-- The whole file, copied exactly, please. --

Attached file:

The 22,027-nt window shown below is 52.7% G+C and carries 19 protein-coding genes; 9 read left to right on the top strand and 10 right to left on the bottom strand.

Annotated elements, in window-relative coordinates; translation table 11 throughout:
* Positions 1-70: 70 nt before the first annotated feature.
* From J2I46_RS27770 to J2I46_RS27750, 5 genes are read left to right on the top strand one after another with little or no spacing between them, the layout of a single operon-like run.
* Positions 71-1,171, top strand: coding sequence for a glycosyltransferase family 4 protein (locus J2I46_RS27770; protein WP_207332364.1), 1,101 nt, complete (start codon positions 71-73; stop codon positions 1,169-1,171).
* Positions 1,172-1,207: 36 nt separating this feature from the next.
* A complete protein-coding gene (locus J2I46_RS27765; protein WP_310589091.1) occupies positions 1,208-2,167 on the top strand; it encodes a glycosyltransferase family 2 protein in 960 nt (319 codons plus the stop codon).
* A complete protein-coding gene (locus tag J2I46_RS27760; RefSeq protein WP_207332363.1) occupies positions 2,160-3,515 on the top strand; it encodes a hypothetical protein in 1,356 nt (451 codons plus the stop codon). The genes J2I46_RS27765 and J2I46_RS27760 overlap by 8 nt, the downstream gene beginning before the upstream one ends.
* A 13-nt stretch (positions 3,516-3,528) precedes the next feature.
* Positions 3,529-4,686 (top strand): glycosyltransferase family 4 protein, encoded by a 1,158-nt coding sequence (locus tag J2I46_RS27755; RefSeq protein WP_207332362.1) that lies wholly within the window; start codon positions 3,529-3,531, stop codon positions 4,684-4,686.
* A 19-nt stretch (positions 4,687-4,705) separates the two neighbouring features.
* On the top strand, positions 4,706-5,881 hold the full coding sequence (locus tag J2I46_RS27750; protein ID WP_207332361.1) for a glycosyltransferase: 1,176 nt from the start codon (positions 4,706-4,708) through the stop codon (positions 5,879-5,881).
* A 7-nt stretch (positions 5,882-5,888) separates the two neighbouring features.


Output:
The 22,027-nt window shown below is 52.7% G+C and carries 19 protein-coding genes; 9 read left to right on the top strand and 10 right to left on the bottom strand.

Annotated elements, in window-relative coordinates; translation table 11 throughout:
* Positions 1-70: 70 nt before the first annotated feature.
* From J2I46_RS27770 to J2I46_RS27750, 5 genes are read left to right on the top strand one after another with little or no spacing between them, the layout of a single operon-like run.
* Positions 71-1,171, top strand: coding sequence for a glycosyltransferase family 4 protein (locus J2I46_RS27770; protein WP_207332364.1), 1,101 nt, complete (start codon positions 71-73; stop codon positions 1,169-1,171).
* Positions 1,172-1,207: 36 nt separating this feature from the next.
* A complete protein-coding gene (locus J2I46_RS27765; protein WP_310589091.1) occupies positions 1,208-2,167 on the top strand; it encodes a glycosyltransferase family 2 protein in 960 nt (319 codons plus the stop codon).
* A complete protein-coding gene (locus tag J2I46_RS27760; RefSeq protein WP_207332363.1) occupies positions 2,160-3,515 on the top strand; it encodes a hypothetical protein in 1,356 nt (451 codons plus the stop codon). The genes J2I46_RS27765 and J2I46_RS27760 overlap by 8 nt, the downstream gene beginning before the upstream one ends.
* A 13-nt stretch (positions 3,516-3,528) precedes the next feature.
* Positions 3,529-4,686 (top strand): glycosyltransferase family 4 protein, encoded by a 1,158-nt coding sequence (locus tag J2I46_RS27755; RefSeq protein WP_207332362.1) that lies wholly within the window; start codon positions 3,529-3,531, stop codon positions 4,684-4,686.
* A 19-nt stretch (positions 4,687-4,705) separates the two neighbouring features.
* On the top strand, positions 4,706-5,881 hold the full coding sequence (locus tag J2I46_RS27750; protein ID WP_207332361.1) for a glycosyltransferase: 1,176 nt from the start codon (positions 4,706-4,708) through the stop codon (positions 5,879-5,881).
* A 7-nt stretch (positions 5,882-5,888) separates the two neighbouring features.